The processing of membrane-anchored signalling molecules and transcription factors by RIP (regulated intramembrane proteolysis) is a major signalling paradigm in eukaryotic cells. Intramembrane cleaving proteases liberate fragments from membrane-bound precursor proteins which typically fulfil functions such as cell signalling and regulation, immunosurveillance and intercellular communication. Furthermore, they are thought to be involved in the development and propagation of several diseases, such as Alzheimer's disease and hepatitis C virus infection. In this issue of the Biochemical Journal, Schrul and colleagues investigate the interaction of the endoplasmic reticulum-resident intramembrane cleaving SPP (signal peptide peptidase) with different type II oriented transmembrane proteins. A combination of co-immunoprecipitation experiments using wild-type and a dominant-negative SPP with electrophoretic protein separations under native conditions revealed selectivity of the interaction. Depending on the interacting protein, SPP formed complexes of different sizes. SPP could build tight interactions not only with signal peptides, but also with pre- and mis-folded proteins. Whereas signal peptides are direct substrates for SPP proteolysis, the study suggests that SPP may be involved in the controlled sequestration of possibly toxic membrane protein species in a proteolysis-independent manner. These large oligomeric membrane protein aggregates may then be degraded by the proteasome or autophagy.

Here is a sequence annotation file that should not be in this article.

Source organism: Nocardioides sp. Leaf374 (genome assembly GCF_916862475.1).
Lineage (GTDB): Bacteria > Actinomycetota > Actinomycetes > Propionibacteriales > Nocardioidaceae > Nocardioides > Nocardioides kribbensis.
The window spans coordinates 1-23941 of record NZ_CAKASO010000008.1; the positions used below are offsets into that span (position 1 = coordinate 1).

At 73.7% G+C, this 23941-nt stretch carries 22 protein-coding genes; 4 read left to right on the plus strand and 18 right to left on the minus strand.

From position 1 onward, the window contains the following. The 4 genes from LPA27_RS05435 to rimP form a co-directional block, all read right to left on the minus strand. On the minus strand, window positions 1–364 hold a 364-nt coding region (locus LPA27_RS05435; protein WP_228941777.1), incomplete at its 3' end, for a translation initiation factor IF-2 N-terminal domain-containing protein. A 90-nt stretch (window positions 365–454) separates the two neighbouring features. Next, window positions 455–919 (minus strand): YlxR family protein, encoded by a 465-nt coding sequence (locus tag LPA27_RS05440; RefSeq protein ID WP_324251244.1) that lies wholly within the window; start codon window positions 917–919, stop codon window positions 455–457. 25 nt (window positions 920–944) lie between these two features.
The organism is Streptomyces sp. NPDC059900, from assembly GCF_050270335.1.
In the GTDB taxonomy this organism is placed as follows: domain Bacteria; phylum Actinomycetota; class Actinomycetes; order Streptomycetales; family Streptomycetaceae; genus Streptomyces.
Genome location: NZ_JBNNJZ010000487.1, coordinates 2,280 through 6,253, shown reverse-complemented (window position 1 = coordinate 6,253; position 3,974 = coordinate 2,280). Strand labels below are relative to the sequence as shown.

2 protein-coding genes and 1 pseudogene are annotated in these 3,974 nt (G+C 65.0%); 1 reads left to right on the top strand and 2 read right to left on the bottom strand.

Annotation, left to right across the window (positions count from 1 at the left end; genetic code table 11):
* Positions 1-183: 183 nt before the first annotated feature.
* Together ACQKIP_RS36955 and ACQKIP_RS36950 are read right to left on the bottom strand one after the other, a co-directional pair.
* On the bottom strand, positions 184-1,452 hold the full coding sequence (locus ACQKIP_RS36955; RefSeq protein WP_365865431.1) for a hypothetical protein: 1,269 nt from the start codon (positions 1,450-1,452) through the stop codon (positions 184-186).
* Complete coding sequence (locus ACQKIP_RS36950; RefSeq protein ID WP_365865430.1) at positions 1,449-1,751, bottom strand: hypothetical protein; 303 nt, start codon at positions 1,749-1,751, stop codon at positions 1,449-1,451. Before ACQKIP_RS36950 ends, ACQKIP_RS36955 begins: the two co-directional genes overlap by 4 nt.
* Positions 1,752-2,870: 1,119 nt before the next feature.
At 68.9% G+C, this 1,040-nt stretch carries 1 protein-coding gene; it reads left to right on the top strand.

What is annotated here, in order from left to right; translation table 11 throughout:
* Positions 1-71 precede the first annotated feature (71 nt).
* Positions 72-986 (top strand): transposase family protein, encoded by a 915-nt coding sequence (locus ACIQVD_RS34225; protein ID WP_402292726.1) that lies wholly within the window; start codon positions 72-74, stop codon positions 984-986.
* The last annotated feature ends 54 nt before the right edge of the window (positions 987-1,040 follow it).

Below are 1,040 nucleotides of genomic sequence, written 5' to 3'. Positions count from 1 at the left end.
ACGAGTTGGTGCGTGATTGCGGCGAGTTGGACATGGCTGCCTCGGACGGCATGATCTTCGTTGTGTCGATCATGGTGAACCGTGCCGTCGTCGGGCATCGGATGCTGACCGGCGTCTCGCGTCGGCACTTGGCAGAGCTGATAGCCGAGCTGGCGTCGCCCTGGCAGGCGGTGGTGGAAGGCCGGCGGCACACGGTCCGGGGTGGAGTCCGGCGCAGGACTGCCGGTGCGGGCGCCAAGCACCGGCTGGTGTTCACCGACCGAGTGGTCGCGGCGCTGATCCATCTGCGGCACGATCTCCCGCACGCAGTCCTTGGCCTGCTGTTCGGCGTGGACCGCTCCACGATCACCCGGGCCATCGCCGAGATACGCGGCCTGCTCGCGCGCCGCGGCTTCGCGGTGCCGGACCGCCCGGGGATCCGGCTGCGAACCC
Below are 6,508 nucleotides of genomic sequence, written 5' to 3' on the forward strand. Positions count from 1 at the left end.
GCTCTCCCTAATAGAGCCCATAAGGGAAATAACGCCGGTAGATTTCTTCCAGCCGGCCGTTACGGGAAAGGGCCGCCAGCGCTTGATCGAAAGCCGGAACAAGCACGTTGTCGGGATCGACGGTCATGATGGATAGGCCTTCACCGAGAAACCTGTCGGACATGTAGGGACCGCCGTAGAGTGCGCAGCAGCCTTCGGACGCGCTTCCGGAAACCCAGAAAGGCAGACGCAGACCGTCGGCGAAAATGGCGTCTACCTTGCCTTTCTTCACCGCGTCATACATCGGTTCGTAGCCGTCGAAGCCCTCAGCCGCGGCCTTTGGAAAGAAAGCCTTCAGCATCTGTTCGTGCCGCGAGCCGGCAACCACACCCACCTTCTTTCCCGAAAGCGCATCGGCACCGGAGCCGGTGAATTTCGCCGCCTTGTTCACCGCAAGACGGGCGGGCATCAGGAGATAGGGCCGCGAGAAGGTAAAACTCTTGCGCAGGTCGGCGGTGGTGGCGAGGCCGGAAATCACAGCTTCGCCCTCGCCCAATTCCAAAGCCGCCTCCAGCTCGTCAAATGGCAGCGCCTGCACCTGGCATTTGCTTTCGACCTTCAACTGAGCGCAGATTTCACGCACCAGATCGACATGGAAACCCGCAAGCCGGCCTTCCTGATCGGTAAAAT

The concept of regulated intramembrane proteolysis has emerged over the last few decades as a novel concept of cellular signalling. One group among the proteases capable of cleaving substrates within the phospholipid bilayer is the SPP (signal peptide peptidase) and its homologues, the SPPLs (SPP-like proteins) [1,2].